Increased shareholder value
PwC’s Mine Report asserts that companies with high ESG ratings outperformed the broader market during the peak of the COVID 19 crisis. These companies are also said to demonstrate stronger performance in the long term. The report also found that companies with outstanding ESG ratings delivered 34 per cent average shareholder returns over the past three years which is 10 per cent higher than the general market index according to an analysis conducted by investment research firm MSCI.
Products & operations differentiation
Companies are starting to incorporate low carbon inputs into their products and services, and these have been found to attract premiums from their clients. For example, in the mining sector the premium for low carbon aluminum has increased from US$15 to US$59 because of increasing demand for the product in Europe. Alcoa and Rio Tinto sold the first batch of the low carbon metal to Apple through their joint venture called Elysis. The joint venture uses a revolutionary method to process aluminum that generates oxygen and replaces greenhouse gas emissions from the traditional smelting process. This is one of the many examples of companies making money from methods that are environmentally friendly.
In another example a mining company called Teck Resources provided land and infrastructure for a solar power facility on its former mine site in British Columbia. In part, this is an element of Teck’s strategy to develop post-mining land uses. But it is also an aspect of the company’s efforts to act on climate change with a goal for a substantial portion (81 per cent) of its total electricity consumption eventually coming from renewable energy sources. The success of this endeavor means that the mining company can substitute a considerable part of its utility bill.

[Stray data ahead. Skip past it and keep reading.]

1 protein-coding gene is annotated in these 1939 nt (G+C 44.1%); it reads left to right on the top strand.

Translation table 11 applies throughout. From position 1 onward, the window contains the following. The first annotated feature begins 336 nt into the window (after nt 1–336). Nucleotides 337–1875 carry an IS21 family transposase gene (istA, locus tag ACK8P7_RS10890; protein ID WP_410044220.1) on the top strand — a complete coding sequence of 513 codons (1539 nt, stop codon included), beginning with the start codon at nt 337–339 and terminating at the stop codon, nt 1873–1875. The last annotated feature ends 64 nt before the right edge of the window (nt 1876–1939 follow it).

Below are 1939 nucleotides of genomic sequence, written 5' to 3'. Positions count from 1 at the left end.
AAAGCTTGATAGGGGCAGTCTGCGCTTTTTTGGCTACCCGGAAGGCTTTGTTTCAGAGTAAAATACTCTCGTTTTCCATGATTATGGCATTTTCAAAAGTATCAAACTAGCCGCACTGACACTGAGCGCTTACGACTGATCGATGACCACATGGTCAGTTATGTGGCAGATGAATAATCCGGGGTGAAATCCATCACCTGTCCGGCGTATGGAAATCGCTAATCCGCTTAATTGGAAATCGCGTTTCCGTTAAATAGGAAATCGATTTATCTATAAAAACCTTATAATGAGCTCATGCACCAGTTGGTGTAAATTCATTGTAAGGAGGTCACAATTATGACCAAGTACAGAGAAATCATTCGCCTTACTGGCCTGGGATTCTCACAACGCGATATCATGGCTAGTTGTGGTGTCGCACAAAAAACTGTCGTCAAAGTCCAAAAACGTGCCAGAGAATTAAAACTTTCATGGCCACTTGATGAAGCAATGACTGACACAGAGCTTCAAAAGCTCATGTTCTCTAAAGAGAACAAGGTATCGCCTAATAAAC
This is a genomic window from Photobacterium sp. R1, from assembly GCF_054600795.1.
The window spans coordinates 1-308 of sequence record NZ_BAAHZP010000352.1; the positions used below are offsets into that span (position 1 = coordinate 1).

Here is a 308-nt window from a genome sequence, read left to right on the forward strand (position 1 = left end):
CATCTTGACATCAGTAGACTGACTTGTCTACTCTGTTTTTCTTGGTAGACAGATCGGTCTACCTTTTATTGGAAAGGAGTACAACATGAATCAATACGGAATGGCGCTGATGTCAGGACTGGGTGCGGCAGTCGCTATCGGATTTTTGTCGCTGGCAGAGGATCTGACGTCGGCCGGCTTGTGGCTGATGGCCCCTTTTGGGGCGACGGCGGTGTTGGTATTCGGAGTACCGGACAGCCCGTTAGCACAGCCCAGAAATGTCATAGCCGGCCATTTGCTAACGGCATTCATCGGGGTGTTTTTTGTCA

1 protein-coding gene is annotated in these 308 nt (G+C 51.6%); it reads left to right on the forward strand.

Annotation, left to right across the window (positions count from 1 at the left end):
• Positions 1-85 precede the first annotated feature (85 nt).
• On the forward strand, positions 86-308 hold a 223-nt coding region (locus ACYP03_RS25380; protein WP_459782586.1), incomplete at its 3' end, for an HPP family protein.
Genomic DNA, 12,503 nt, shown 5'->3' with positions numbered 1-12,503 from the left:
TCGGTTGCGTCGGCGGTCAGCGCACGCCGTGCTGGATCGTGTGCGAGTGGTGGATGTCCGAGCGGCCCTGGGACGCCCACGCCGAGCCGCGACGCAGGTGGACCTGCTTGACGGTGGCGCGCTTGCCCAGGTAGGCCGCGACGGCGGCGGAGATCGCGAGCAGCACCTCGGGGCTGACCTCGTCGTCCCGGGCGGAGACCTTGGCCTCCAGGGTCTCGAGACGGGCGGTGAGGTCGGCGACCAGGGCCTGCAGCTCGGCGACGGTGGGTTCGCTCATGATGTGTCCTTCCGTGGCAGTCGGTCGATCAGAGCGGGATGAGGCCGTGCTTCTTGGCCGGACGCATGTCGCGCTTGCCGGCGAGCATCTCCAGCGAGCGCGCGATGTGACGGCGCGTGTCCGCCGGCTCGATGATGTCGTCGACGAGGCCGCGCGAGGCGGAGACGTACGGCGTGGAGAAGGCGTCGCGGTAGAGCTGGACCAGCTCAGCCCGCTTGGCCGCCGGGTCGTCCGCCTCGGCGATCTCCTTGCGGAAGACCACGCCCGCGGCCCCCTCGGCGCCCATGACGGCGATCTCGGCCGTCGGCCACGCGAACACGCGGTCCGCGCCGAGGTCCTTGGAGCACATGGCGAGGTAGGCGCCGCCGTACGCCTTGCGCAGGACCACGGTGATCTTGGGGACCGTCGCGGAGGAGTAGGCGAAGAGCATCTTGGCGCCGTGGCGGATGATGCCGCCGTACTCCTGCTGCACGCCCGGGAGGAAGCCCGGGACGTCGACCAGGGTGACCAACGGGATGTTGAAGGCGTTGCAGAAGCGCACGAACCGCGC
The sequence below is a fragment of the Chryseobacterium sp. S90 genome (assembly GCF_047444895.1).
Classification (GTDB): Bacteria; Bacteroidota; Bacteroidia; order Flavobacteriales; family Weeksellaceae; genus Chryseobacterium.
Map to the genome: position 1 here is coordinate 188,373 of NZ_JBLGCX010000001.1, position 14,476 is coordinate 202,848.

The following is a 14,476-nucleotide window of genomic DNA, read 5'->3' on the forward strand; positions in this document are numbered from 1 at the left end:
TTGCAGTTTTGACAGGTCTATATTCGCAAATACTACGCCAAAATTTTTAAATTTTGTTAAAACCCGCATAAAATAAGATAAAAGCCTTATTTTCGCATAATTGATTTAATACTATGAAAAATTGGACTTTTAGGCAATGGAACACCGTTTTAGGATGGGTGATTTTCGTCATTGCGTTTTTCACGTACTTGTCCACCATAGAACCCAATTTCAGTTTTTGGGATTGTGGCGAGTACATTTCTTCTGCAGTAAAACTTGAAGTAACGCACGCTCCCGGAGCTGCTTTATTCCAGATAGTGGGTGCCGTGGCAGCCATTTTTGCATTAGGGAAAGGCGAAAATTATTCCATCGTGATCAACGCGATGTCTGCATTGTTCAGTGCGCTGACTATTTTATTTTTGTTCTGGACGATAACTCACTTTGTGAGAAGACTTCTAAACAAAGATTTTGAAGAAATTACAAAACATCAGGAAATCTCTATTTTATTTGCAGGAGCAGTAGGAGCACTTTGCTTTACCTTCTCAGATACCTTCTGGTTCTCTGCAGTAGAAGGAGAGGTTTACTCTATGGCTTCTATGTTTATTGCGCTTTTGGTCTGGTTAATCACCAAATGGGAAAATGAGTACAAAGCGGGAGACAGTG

Improved access to capital
Companies that embed ESG into their strategy and make full disclosures about sustainability and governance can access capital funding at generous rates. This is because of new developments and innovations in the financial markets that increasingly favour borrowers and issuers that are ESG compliant. New sustainability-linked loan facilities are available that provide incentives for ESG performance, such as progress on green investments or sustainability initiatives, through a cheaper cost of capital. Take, for example, Newmont’s recently announced US$3 billion sustainability-linked revolving credit facility, which includes a pricing feature based on third-party sustainability measures. The better the company does on ESG, the lower the cost of capital.
Going forward ESG will drive investment capital with specialized funds in this area outdrawing the more traditional funds that do not have ESG focus. To this end Bloomberg Intelligence reported that these funds recorded net inflows of US$89 billion in 2020 which it said was three times the figure achieved in the previous year. ESG embedded companies will find it easier to raise capital on the markets.
Challenges with embedding ESG
For all its merits ESG is not a magic wand or secret formula to solve the world’s problems. The ESG model lacks substantive measures with which each criterion can be scored for any given company. There isn’t a commonly or universally agreed definition of good ESG performance. These are some of the challenges that the conference held by Standard Bank on Climate Change highlighted last month. Without a universally agreed standard on good ESG performance the business world will fly blind extolling the virtues of ESG but not being able to tell exactly what that good performance looks like.
Be that as it may ESG is not something to do once and then forget. It needs to be entrenched into the core of organizational strategy and purpose. Corporations and businesses must set targets regularly, report progress transparently and refine their approach continually. Miners need to demonstrate that they not only understand the risks and opportunities of ESG but are committed to addressing them in everything they do.
Stakeholders are the other key to strong ESG performance. Business needs to identify who their ESG stakeholders are and what their concerns are, and then proactively engage with them. Local communities are crucial, but so are regulators, investors, analysts, suppliers, customers, and employees. Without understanding the non-financial drivers of all their stakeholders, corporations will find it hard to access new opportunities, and affordable capital to develop these resources and workforces to operate their businesses.